Many other species are proving invaluable in the fight against COVID-19 too. Ferrets, for example, naturally cough and sneeze and so have been a reliable animal model for flu studies for some time. Work with cats has demonstrated that domestic cats are susceptible to coronavirus infection, raising important questions about vectors of infection, and studies with Syrian hamsters have tested the efficacy of face coverings to reduce transmission of the coronavirus – with the evidence pointing to a positive benefit in wearing masks.
Notable among all this widely varied work towards the shared goals of mitigating or eliminating COVID-19 is the speed and innovation with which new animal models have been developed and disseminated across the sector in response to the emergency, always within the strict regulatory and ethical framework that ensures that animals are only used when no alternative is possible and then in the smallest possible numbers with the minimum of distress. The fact that sometimes there is no alternative to using animal models has been made starkly apparent by the ravages of COVID-19, but it is something that modern bioscience has always known. We should not forget that when COVID-19 struck, the first medical defences we had to hand were antiviral treatments such as Remdesivir that had originally been developed to treat other conditions such Ebola and SARS. These medicines were available and safe for human use because animal models had made them possible, helping scientists better understand how viruses work and then testing the effectiveness and safety of the treatments brought to bear against them.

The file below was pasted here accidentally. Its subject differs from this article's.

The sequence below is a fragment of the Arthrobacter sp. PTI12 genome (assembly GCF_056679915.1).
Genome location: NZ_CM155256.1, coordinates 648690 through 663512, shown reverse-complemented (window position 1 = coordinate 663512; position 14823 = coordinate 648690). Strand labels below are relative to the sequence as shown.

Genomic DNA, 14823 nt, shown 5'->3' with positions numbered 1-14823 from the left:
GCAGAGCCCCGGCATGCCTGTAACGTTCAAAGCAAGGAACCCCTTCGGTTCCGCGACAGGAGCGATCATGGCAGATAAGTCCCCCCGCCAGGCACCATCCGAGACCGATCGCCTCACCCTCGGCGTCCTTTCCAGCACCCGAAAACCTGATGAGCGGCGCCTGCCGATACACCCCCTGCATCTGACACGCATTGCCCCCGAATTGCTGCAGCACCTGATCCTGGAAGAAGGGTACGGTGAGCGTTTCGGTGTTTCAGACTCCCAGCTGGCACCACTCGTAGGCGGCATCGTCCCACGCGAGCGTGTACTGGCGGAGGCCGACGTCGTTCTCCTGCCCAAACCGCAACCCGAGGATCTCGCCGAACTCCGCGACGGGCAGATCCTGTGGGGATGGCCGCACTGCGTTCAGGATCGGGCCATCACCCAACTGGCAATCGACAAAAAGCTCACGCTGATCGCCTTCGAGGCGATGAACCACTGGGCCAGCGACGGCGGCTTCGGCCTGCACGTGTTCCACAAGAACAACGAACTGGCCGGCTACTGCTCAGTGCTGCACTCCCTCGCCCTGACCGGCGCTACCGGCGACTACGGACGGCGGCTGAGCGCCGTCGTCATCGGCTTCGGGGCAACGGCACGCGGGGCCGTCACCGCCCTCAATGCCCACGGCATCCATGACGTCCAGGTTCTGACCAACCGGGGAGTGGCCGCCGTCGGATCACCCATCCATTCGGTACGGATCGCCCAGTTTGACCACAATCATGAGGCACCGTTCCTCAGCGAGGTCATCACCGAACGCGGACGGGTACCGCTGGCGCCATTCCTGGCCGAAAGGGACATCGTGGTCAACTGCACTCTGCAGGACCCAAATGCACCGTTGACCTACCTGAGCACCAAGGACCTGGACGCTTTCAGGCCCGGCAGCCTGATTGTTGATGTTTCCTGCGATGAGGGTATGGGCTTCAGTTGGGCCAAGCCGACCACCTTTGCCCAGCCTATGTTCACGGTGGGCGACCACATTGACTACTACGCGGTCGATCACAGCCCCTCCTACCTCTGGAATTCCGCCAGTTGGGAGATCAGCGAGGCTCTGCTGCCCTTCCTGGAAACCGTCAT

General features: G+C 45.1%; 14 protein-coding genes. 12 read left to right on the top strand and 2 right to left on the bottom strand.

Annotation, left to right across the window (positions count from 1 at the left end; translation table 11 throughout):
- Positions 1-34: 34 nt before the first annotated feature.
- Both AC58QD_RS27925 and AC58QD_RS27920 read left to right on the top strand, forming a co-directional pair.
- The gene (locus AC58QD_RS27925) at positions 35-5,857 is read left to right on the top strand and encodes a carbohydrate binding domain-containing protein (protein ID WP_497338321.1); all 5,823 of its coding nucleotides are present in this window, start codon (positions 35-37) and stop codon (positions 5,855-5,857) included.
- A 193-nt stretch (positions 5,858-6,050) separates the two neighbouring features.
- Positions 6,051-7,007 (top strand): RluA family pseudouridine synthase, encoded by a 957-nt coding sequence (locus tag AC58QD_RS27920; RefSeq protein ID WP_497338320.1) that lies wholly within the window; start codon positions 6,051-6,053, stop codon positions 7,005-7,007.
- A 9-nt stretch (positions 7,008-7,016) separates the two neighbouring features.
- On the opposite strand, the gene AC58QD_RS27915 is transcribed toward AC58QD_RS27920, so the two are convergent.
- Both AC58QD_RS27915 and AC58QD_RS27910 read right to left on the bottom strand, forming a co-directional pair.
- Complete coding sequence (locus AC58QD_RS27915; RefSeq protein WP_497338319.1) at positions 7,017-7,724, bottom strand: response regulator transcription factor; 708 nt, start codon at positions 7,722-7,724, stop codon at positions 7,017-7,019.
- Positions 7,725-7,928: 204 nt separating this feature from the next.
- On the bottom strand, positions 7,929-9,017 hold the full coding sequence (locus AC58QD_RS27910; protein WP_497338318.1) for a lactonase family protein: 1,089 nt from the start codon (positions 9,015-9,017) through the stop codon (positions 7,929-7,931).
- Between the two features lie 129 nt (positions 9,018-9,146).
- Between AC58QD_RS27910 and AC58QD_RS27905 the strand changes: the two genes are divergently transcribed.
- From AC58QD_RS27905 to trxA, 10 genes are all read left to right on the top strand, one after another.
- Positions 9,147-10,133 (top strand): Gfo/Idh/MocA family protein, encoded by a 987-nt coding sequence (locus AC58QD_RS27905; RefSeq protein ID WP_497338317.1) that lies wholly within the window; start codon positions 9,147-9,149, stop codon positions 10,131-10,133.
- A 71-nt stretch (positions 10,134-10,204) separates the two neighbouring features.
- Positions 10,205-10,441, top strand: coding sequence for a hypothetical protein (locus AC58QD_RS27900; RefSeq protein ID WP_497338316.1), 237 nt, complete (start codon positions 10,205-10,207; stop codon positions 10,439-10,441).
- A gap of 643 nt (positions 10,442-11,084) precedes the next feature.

Faced with a deadly illness spreading at alarming speed and which was barely understood a few months ago, the bioscience sector responded with urgency, speed and imagination, but have only been able to do so by studying the effects of the disease and possible interventions against it in living organisms. This work has already saved many lives and will save tens of thousands more in the future. Novel animal models have been an important part of the battle - which is far from over - and will inevitably continue to be an essential weapon in the struggle against COVID-19 until its final defeat.
Clive Page is a Professor of Pharmacology, King’s College London and Director of the Sackler Institute of Pulmonary Pharmacology, King’s College London. Clive’s main research interests are in the pharmacology of inflammation and respiratory disease. More details available here:?https://www.kcl.ac.uk/people/clive-page